In Open Space, the community assembles twice a day -- in the morning for announcements and in the evening (end of the day) for the news.

The evening news is an opportunity for additional announcements and a few interesting stories about the day.

In both cases, they are opportunities for the whole community to assemble together.


Reports from Each Group

Each convener is responsible for writing a summary of his group's work and posting it on the News Wall.

Alternately, if some computers are available for simple report writing during the Open Space, instant proceedings can be available for everyone to take home. At one Open Space meeting, 225 people produced 150 pages of proceedings in two days, and bound copies were ready at the end of the gathering. Harrison Owen reports that for 200 people, 20 computers are enough. They are used for very simple word processing. No special technical skill is required.

At the Open Space on Open Space conferences, the format for such group reports includes:


Resources on Open Space

"Open Space: Linking Interest and Responsibility," and "A Transformative Learning Cycle," by Anne Stadler, At Work, July/August 1995, included in the printed CIP Readings

Open Space homepage: http://www.tmn.com/openspace/index.html

"Open Spaces: Journal of the Open Space Institute," published by The Open Space Institute, a service of H.H. Owen and Co., 7808 River Falls Dr., Potomac, MD 20854; voice: (301) 469-9269, fax: (301) 983-9314

Books by Harrison Owen and a video by Anne Stadler on Open Space can be ordered from H.H. Owen and Co. at the address above. Call or write for descriptions and prices. Two books of interest: Open Space Technology: A User's Guide (1992) describes practical aspects of convening and facilitating an Open Space event. Tales from Open Space (1995) is a collection of sixteen stories from practitioners of Open Space in a variety of settings.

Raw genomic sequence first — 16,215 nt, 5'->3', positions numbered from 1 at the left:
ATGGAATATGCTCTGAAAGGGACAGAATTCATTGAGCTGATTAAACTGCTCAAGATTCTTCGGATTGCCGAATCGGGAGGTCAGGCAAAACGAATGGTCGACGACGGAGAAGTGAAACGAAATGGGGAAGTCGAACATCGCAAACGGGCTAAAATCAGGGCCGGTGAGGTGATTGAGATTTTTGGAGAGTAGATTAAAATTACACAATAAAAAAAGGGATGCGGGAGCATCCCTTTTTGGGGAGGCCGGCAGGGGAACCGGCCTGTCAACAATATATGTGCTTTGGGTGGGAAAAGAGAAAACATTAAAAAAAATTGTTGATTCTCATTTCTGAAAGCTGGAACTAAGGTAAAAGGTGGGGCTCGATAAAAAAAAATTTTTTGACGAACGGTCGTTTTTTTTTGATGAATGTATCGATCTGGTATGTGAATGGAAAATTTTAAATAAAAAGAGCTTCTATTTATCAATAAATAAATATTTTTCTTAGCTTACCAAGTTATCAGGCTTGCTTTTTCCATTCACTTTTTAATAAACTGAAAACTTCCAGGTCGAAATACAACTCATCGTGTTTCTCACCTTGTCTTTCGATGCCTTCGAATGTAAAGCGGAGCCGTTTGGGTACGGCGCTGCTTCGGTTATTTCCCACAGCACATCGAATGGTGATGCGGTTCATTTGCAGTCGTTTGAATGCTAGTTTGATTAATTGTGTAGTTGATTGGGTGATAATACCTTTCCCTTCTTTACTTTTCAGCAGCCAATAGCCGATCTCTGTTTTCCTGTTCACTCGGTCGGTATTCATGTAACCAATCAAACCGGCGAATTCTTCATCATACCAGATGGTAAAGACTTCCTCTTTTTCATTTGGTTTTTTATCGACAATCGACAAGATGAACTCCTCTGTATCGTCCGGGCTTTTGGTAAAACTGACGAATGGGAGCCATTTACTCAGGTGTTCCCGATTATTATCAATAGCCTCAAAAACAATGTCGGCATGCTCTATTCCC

Training programs in the facilitation and use of Open Space Technology are available. Each is 4-5 days long and is conducted by Harrison Owen in conjunction with a local host.

OSONOS IV is October 26-28, 1996 at the Dulles Hyatt in Washington, DC. This is the fourth Open Space on Open Space meeting, open to those who are Open Space practitioners.

From the 1996 Awakening Technology Community of Inquiry and Practice (CIP)
Content and Groupware Design 1996 Awakening Technology.

Awakening Techno
logy...*...333 S. State Street V-233...*...Lake Oswego, Oregon 97034
(503) 635-2615 voice...*...we@johnson-lenz.com
From www.awakentech.com on 10/20/2017 ---- item last modified on 05/03/1998.